Design for a Greener Future
The Design Museum makes the impact of design visible to all, therefore we are committed to showing how we can all do things differently to get better outcomes for the environment. Through our programmes and how the museum’s operations are run, the museum will continue to champion design that makes a difference. Below you can find how we have sought to put in practice this thinking so far.
The Design Museum’s Waste Age exhibition highlighted a change in the culture of design: a new generation has taken on the challenge of reducing the industry’s impact and taking responsibility for what they put out into the world.
Harnessing this ambition, the Design Museum has been working with consultants URGE Collective to better understand the environmental impact of its temporary and touring exhibitions. Using Waste Age as a case study, the museum has created a guide to designing and developing exhibitions with a low environmental impact, developed in partnership with the Arts and Humanities Research Council (AHRC), part of UK Research and Innovation (UKRI) to reduce the environmental impact of temporary exhibitions.
The toolkit addresses key areas that need to be considered when developing an exhibition, from decisions about what to exhibit, to guidance of how to work with build contractors to choose the most suitable materials. It provides creative teams with practical tools and advice to focus attention on areas that have the greatest impact. We have produced this package with a view to sharing more widely with the cultural sector and are working with department for Digital, Media, Culture and Sport to develop it further.
If your organisation would like a free copy of our Environmental Impact Guide please visit the link below.
The museum’s educational programme aims to not only shine a light on the pressing environmental issues we all face, but also to host and foster dialogue, debate and activity that will contribute to developing sustainable solutions.
In 2019 the museum ran a national design challenge for undergraduates around finding new ways of sustainable manufacturing and encouraging increased cross-disciplinary collaboration. This programme, The Great Competition, sought to highlight how industrial innovation can help bring about a healthier, happier and more balanced future for all.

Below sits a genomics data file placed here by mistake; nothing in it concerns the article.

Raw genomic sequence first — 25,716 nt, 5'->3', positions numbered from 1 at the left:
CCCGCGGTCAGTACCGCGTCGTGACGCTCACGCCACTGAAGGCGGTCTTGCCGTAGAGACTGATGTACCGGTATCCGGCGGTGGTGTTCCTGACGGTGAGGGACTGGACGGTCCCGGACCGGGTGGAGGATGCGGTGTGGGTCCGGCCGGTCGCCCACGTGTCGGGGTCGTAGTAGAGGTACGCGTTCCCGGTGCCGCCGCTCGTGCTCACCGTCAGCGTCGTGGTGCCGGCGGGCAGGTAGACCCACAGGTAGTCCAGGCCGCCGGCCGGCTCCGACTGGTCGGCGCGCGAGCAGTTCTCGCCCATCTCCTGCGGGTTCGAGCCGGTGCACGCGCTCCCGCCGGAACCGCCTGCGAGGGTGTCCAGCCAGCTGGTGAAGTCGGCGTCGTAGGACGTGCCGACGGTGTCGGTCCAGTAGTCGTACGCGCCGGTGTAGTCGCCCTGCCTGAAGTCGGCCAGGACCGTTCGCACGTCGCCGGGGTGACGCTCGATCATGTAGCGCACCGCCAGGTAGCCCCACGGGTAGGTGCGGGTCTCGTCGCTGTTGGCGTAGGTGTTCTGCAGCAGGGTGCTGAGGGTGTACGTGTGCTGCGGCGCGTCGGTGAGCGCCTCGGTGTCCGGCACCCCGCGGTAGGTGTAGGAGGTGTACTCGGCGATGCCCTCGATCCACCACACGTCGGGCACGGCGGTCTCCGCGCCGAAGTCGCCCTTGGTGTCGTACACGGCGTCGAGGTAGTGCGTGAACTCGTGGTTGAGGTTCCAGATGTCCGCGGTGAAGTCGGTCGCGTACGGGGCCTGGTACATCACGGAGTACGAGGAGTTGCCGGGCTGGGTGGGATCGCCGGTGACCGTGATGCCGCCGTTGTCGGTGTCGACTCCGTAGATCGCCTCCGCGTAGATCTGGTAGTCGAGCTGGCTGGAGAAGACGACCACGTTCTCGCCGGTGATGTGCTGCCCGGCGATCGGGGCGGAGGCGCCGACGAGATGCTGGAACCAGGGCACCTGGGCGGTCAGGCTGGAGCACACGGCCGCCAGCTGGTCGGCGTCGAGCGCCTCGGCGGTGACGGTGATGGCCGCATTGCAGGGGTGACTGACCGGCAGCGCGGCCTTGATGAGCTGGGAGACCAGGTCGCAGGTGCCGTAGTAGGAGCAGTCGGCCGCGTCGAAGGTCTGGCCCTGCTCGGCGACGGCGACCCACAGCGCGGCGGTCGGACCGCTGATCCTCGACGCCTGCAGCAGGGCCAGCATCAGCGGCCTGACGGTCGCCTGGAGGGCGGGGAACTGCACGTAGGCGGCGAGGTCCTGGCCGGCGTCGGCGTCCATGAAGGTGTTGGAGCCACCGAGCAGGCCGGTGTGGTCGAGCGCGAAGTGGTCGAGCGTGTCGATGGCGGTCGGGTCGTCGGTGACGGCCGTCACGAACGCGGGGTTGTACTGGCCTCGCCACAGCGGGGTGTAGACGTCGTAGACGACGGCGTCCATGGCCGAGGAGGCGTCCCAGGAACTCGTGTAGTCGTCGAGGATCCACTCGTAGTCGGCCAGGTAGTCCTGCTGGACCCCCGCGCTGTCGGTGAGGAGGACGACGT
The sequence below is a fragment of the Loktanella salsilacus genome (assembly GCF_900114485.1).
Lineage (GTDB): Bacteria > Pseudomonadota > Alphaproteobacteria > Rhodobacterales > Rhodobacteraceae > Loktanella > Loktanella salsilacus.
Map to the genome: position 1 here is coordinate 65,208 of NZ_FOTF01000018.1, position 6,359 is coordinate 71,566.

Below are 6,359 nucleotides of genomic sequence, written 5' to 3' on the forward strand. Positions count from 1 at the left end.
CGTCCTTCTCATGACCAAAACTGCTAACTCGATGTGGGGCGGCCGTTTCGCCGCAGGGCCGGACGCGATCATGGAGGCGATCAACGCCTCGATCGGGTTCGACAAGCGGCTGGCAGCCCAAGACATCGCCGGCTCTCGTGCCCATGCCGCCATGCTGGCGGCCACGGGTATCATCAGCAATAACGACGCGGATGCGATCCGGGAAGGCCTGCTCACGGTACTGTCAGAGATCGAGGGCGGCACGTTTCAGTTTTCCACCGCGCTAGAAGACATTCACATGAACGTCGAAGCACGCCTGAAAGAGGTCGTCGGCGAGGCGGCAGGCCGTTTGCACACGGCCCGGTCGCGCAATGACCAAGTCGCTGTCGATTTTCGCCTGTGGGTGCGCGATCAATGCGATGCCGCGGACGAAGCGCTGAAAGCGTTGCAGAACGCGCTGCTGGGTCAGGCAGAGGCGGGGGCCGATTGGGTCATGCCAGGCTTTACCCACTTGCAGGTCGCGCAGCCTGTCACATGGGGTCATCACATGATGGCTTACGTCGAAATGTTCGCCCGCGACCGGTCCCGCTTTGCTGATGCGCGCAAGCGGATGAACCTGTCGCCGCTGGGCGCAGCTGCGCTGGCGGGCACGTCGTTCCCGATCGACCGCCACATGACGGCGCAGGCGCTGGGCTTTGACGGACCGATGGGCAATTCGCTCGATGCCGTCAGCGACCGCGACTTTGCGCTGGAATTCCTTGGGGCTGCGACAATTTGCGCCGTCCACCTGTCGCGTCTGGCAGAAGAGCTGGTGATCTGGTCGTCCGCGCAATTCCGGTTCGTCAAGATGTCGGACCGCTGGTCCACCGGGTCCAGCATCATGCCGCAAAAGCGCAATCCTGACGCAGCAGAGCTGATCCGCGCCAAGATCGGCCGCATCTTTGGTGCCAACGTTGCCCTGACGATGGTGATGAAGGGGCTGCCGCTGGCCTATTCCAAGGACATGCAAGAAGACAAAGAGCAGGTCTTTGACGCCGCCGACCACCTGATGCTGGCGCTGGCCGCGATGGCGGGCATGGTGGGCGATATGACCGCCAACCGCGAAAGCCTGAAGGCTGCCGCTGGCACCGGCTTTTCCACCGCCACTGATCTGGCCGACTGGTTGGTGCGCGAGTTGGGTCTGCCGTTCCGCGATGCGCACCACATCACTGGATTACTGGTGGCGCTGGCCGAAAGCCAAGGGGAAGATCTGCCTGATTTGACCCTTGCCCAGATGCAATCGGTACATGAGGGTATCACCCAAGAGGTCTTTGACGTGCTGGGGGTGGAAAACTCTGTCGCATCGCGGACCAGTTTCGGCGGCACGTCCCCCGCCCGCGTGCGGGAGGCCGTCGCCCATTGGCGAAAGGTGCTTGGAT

In addition, the museum has hosted a number of events on how design and architecture can take centre stage in shaping a more resilient world, such as bio-design and bio-materials workshops and a symposium in collaboration with the MA Material Futures programme at Central Saint Martins.
In 2016, the Design Museum moved to a Grade II* renovated building on Kensington High Street. This renovation was awarded the BREEAM rating of Very Good for both the design and procurement stage.
Other choices we made in the renovation of the building and its operation include:
Procuring energy from 100% renewable sources backed by Renewable Energy Guarantee of Origin (REGO)
Using 100% of the timber from sustainable sources
Maintaining a 0% (nil) to landfill waste strategy
Maintaining a 70% recycling rate target as a minimal baseline
Using a grey water harvesting system supported by SUDs across the estate
Using a district heating system with our neighbouring estate for our heating and hot water systems
Operating as little of the building as possible under gallery conditions and operating heat recovery throughout to minimise energy use
Utilising an onsite battery energy storage system to power the museum from power stored overnight, helping to improve National Grid efficiency and contributing to lower carbon emissions nationally
Reviewing and tailoring lighting and HVAC timings across the estate to minimise energy consumption
The Design Museum Shop believes design can make a big difference in combating waste and has taken steps to reduce its contribution to the problem, focussing on sourcing products which support at least one of our eight climate conscious values.
Sustainable production: products produced in a way that ensures minimal damage to the environment.
Vegan: products produced wholly from plant-based materials.
Circular / Recyclable: products made using materials previously used by other products, and/or it can be treated using a special industrial process to reclaim its constituent materials for use in future products.
Made in the UK: products manufactured in the UK using locally sourced materials, supporting local communities, and reducing carbon footprint due to a shorter distance to market.
Material from sustainable resources: products using FSC accredited wood and/or it's by-products to ensure forests are alive and thrive for future generations to enjoy.
Organic: products with organic components farmed in a manner that avoids the use of artificial fertilisers and pesticides.
Reduces Waste: products that can be used multiple times and replaces single use plastics and disposables.
Workforce Welfare: product manufacturers actively contribute to maintaining or enhancing the social and economic wellbeing of their workforce.